Above: the initial rough cuts Dee makes into the red cedar 2x4 plank. She uses a jigsaw, following the rough dimensions Charles Holst suggests in his downloadable plans. Note router, tape measure and variety of clamps.
Above: To roughcut the curve at the paddle tip, Dee traces a quarter circle, using the lid of a mayonnaise jar for a guide. The power jigsaw is an old cheapie Dee keeps kicking around in the basement.
Above: the 2"x4" red cedar plank roughcut down at one end to form the basic shape of one blade and the shoulder of the soon-to-be Greenland paddle Dee will carve and shape with a series of channel jigs and an electric router.
All of the photos above can be enlarged. Move your cursor over them and click on them to enlarge.
Typically, most builders fiberglass the blade tip to protect it from chipping on rocks or the beach while launching and landing or while paddling close to shore. The epoxy resin fiberglass requires can easily be colored with a variety of tints if you don't like resin's tendency to turn yellow over time. The tint also gives the epoxy some of the u.v. resistance it needs to prevent it from turning brittle with sun exposure.
The paddle above later emerged as a birthday gift to a friend, Karen, a member of the North Shore Paddlers Network (New England coast of the US) who took the paddle on a trip to New Zealand.
Karen took an extended kayaking trip there with a woman friend she met through one of the many seakayaking clubs in New Zealand. Karen had long been a devoted user of carbon fiber paddles. While she has not entirely made the switch to Greenland style paddling, she does comment that rolling with the paddle Dee made for her is just as easy as it is with a Europaddle.
Above: Dee takes a few minutes to refine with a jigsaw the rough shoulder cut in her Greenland paddle's general shape. Using a jigsaw, she'll further refine the paddle's shaft and blade by following the layout lines she drew according to her friend Karen's arm length, hand size, and height. These are easy, straightforward cuts. Go slowly and follow the lines. To cut the rounded tip, follow the general shape of a curve. After she forms the paddle shape with the router, she uses a variety of rasps, files, 80, 120, 180, and 220 grit sandpaper (links to Ohio Ohio Supergrit, a terrific sandpaper wholesaler) and planes to further refine the rounded shape of the tip.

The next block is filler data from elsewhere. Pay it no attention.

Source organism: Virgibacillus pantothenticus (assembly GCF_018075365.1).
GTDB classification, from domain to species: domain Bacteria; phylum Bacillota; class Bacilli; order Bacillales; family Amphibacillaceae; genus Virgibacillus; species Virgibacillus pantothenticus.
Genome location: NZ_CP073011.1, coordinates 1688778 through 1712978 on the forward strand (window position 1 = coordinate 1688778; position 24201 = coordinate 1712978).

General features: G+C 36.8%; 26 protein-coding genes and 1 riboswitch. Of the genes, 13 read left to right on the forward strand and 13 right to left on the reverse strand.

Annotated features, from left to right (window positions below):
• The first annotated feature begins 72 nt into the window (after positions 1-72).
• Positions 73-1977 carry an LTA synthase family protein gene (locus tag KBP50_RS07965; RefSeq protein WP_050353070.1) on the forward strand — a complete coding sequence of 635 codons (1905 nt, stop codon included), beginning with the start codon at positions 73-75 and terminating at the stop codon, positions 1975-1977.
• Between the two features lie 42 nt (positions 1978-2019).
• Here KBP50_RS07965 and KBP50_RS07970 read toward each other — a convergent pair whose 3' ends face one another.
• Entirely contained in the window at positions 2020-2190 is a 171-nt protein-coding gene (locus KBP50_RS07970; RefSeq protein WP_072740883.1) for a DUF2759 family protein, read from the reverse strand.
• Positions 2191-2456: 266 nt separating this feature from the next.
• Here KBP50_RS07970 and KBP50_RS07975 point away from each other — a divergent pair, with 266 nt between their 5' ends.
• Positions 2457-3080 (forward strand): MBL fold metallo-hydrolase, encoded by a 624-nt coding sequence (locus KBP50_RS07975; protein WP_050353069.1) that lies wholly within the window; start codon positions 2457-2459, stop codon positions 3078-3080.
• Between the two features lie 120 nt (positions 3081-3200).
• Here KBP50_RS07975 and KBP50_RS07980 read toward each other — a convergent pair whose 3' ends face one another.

Karen also comments that after several months of physical therapy for a neck injury, the Greenland paddle is easier on her physically: it produces less strain due to the paddle's reduced torque, flexibility, and higher cadence.
The photo sequence shows the first slant cut, which creates the taper in the shaft (thinner at the shoulder to wider at the blade); the shoulder cut, which creates a shape for your hand to search for to center the paddle; and the rounded tip, which some think is more efficient than the square tip many Greenland style paddlers prefer.
This is a multi-part series:
Refining the Rough Cuts with a Router
Above: roughing in the shoulder cut, or the widening from shaft to blade which marks a Greenland paddle's transition to the blade. It's also a handy tactile aid for flattening the blade in preparation for a roll or brace (links to posts and videos of Greenland rolling.)
copyright 2008 North American Kayak Fishing